When you were younger you most likely had no clue that turning up the volume on your music could result in health issues. You were just having fun listening to your tunes.
You had a good time when you were growing up, going to loud concerts and movies. You may have even picked a job where loud noise is the norm. Still, you didn’t think it had any lasting impact.
Now that you’re older and more mature, you probably know better. Children as young as 12 can have long-term noise-induced hearing impairment. But sound is so powerful it can even be used as a weapon.
Can You Get Ill From Sound?
In fact, it Can. Certain sounds can evidently cause you to get sick according to doctors and scientists. This is the reason why.
How Health is Affected by Loud Noise
The inner ear can be injured by very loud sounds. You have tiny hairs that detect +
vibrations after they pass through the membrane of the eardrum. These hairs never grow back once they are destroyed. Many people, as they age, deal with sensorineural hearing loss caused by this.
Over 85 dB of volume for an 8 hour period will begin to cause permanent damage. It only takes 15 minutes for long-term impairment to occur at 100 dB. A loud concert is around 120 decibels, which brings about instantaneous, irreversible harm.
Cardiovascular health can also be affected by noise. Subjection to loud sounds can increase stress hormones, which can contribute to High blood pressure, clogged arteries, obesity, and more. This could explain the memory and headache problems that people exposed to loud noise complain about. These are firmly related to cardiovascular health.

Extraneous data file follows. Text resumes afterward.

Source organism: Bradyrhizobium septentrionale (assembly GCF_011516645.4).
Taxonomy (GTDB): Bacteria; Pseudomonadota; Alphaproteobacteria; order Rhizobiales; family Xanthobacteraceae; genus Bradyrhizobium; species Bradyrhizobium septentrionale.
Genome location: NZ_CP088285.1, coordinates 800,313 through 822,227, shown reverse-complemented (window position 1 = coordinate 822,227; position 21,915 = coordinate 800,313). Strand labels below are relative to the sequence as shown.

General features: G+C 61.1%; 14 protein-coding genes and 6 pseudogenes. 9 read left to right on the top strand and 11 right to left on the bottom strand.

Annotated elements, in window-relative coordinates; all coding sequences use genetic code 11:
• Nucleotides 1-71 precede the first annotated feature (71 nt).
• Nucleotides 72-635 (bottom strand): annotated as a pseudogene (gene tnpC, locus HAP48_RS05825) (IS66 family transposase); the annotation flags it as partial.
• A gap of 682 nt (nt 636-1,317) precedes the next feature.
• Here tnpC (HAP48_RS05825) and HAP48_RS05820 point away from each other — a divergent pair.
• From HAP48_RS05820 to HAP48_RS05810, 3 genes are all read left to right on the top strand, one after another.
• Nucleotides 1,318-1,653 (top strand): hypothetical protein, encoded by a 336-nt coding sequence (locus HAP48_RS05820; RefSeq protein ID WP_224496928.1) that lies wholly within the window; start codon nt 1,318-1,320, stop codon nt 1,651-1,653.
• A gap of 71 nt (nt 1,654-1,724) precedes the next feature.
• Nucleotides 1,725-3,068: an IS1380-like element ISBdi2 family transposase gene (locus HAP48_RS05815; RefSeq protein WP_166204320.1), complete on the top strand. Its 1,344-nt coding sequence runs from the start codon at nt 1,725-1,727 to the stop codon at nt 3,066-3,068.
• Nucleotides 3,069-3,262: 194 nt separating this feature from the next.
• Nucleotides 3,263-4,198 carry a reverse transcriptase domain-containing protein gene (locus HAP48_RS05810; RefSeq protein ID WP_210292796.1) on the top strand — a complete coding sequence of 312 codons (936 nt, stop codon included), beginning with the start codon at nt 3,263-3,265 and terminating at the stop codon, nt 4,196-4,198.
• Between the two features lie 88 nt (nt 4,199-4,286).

Actually, one study confirmed that sound volumes that start to impact the heart, and hormones are as low a 45 decibels. A person talking with a quiet indoor voice is at this volume level.
Your Health is Affected by Some Sound Frequencies – This is How
A few years ago, diplomats in Cuba got sick when exposed to sounds. This sound wasn’t at a really loud volume. It could even be drowned out by a television. How might it have been able to make people ill?
The answer is frequency.
Even at lower volumes, considerable harm can be done by some high-frequency sound.
Does the sound of nails on a chalkboard make you cringe? Have you been driven crazy by someone repeatedly dragging their finger across a folded piece of paper? Does the shrill sound of a violin put you on edge?
If you’ve felt the power of high-frequency sounds, the pain you felt was actually damage being done to your hearing. The damage may have become permanent if you’ve subjected yourself to this sort of sound repeatedly for longer periods of time.
Research has also discovered that damage can happen even if you can’t hear the sound. High-frequency sounds emanating from sensors, trains, machinery, and other man-made devices could be emitting frequencies that do damage with too much exposure.
Your health can also be affected by infrasound which is extremely low frequency sound. The vibrations can make you feel disoriented and physically sick. Some even get flashes of light and color that are typical in migraine sufferers.
Safeguarding Your Hearing
Recognize how specific sounds make you feel. Minimize your exposure if certain sounds make you feel pain or other symptoms. Pain is commonly a warning sign of damage.
Have your hearing tested regularly by a hearing specialist to find out how your hearing could be changing over time.